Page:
And you know what? I went to college for 4 years, medical school for 4 years, accumulated over 100k in debt while deferring much personal happiness that my friends were able to enjoy, then made a minimum wage (when you take into account the hours worked) for another 4 years. Finally, at 30, I’m able to take care of you. I make about $200k a year, and after you take into account my malpractice insurance, my disability insurance, the cost of continuing education, my life insurance, and my taxes, I end up taking home less than $80k a year, and I live in a high cost of living area. I make about $50 a visit, frequently less. You pay your plumber probably 6 times as much to unclog your toilet. You pay 6 times as much to go watch a moron throw a ball in a hoop. You want to be mad at someone for being overpaid? Look to the ball players, the movie stars, the CEOs, the finance titens who literally produce no value while gambling with our money. Don’t look to the physicians who made significant sacrifices to take care of people like you.

    And who are the people like you who I take care of? For the most part, they are fat, uncaring, unyielding, high-calorie consuming smokers with no investment in their health care. I’d say less than a quarter of my patients would actually be sick were it not for their own haibts. The problem isn’t “greedy doctors.” The problem is greedy patients. You want to trim the health care cost in half? Trim the average patient’s waistline in half. Take some personal responsibility for your health – visit a gym, stop smoking, stop eating McDonald’s 4 times a day – and the health care in this country would be cut in half. People need to realize that they have a stake in this game, and not a steak.

    And greedy Pharma? Sure, some of them. But when was the last time you heard about a blockbuster, life-extending drug developed somewhere in Europe? It doesn’t happen. The overwhelming majority of game-changing drugs are developed in the US. Why? Capitalism. Money pays. If you hate capitalism so much, go live in Europe. Get your free health care there.

    You get what you pay for. And, Rich, I sincerely hope you visit only PAs and NPs, who are in general seriously underqualified, sometimes frighteningly so, to take care of even the “routine” problems they have been assigned. You’ll get what you pay for. Such would be the equivalent of modern day Darwinism.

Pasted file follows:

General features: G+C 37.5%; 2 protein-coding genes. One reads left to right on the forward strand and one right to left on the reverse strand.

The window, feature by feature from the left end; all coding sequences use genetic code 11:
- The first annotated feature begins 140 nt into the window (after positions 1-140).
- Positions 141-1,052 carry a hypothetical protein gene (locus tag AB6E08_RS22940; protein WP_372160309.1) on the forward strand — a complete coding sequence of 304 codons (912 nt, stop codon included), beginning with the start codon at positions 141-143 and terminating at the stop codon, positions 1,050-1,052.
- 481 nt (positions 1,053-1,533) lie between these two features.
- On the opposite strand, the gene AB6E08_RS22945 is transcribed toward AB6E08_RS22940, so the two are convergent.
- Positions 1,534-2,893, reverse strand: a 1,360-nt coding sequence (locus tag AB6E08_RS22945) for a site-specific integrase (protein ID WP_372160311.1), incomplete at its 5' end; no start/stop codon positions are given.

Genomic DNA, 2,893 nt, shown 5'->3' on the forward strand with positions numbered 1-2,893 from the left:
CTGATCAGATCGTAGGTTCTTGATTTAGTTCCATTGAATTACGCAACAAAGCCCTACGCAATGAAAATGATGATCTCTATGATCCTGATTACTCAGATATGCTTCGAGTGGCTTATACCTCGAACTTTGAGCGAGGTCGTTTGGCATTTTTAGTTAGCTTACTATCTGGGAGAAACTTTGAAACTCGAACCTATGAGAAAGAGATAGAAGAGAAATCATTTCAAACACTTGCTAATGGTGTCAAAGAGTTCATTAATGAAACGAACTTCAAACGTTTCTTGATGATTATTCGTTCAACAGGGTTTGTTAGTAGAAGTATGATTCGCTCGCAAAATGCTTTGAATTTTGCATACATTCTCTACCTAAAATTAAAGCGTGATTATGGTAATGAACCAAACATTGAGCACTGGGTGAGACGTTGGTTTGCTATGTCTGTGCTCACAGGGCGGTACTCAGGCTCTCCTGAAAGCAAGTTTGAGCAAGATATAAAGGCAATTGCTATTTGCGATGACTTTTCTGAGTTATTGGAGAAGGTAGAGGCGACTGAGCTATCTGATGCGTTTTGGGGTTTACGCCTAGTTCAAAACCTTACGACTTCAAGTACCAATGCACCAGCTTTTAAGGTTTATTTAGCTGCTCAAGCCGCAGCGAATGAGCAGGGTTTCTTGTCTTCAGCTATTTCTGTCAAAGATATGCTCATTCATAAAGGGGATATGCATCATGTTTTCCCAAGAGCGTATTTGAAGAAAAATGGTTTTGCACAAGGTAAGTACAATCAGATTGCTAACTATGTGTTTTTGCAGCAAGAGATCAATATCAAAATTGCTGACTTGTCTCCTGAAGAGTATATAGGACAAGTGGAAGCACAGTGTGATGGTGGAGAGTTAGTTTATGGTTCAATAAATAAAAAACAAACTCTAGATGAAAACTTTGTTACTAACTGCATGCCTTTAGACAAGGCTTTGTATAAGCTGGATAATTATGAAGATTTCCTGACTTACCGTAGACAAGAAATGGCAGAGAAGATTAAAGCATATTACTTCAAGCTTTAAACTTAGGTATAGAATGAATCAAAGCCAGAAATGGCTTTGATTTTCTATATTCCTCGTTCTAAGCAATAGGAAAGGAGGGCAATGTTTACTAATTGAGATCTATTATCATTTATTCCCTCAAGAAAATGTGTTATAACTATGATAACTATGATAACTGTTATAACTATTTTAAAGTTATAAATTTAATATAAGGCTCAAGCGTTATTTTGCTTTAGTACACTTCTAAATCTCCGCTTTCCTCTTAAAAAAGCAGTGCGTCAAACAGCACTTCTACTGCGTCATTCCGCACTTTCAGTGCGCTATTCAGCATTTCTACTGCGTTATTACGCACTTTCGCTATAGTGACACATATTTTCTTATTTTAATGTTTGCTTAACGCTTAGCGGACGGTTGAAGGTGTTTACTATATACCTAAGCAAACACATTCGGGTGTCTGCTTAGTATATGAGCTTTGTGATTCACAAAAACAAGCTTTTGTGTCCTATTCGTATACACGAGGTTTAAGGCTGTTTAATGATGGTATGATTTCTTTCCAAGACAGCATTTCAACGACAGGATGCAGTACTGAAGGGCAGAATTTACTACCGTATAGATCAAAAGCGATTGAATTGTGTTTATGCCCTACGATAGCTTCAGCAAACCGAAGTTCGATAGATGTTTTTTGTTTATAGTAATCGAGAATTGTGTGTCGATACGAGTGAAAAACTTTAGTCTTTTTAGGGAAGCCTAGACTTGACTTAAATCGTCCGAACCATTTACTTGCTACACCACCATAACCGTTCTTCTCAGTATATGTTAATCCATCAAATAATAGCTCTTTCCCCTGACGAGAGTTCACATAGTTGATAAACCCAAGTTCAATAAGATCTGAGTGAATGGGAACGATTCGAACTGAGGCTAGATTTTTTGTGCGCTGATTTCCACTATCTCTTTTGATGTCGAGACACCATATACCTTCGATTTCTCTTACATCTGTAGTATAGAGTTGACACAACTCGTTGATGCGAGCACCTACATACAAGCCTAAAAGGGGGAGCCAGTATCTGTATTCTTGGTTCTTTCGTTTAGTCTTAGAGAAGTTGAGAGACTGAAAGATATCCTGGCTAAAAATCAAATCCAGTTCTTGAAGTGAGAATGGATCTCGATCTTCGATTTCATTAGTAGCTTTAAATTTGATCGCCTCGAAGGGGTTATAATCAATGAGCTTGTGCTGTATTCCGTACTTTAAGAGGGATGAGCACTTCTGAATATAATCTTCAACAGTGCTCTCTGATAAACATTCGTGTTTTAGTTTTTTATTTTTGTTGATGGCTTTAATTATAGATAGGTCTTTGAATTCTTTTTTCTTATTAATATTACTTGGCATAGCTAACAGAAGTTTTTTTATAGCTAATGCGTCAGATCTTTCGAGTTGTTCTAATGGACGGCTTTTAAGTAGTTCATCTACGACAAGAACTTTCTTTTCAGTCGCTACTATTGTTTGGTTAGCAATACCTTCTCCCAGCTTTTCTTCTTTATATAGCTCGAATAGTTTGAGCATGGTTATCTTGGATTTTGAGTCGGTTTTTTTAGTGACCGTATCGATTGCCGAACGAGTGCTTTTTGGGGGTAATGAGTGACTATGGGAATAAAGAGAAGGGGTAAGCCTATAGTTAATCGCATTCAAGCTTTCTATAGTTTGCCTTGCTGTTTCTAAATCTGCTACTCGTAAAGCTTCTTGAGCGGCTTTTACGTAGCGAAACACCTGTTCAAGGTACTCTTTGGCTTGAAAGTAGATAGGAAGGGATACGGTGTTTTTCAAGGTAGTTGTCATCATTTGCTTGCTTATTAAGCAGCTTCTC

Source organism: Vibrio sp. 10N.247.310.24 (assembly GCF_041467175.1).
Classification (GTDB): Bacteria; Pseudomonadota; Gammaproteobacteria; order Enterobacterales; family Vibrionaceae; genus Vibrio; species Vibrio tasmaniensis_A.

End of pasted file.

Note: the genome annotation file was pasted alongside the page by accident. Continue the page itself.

10. Terri says:

    Nicely said Joe. We have access to the best care in the world and that has a price. I am disgusted with those who want more for nothing. If a time comes when I am pushed pushed towards a government health care plan, I assure you I will be using a concierge physian service the for the care of myself and my family.

  11. Tony says:

    This will become a game of chicken. Will docs capitulate or will they get out of Medicare, Medicaid and TriCare? Future health care in this country may see vastly fewer doctors and many more Pa’s and Np’s. Will quality be better, I doubt it.

  12. Dave says:

    It is all politics. Obama uses the projected savings from the cut to doctor’s pay in all of his proposals to pay for other stuff. Obama then passes the “doc” fix to make sure the pay does not go down. The media falls for the shell game every time.

  13. Corinne Lazaro says:

    “Future health care in this country may see vastly fewer doctors and many more Pa’s and Np’s. Will quality be better, I doubt it.”

    This statement indicates a person who is ignorant of the studies comparing patient health outcomes from MD vs. NP and FYI the NP is not a “physician-extender” except in the minds of a few Physicians

  14. Ed says:

    What you don’t mention, Corinne, is that most of those studies you refer to are funded by organizations comprised of those “physician extenders”. There is definitely a role for PA’s and NP’s but how can you seriously compare a physician with a minimum of 7 yrs post-graduate training with someone who often has no more than 2 years. And many medical specialties require at least 9 yrs post-college.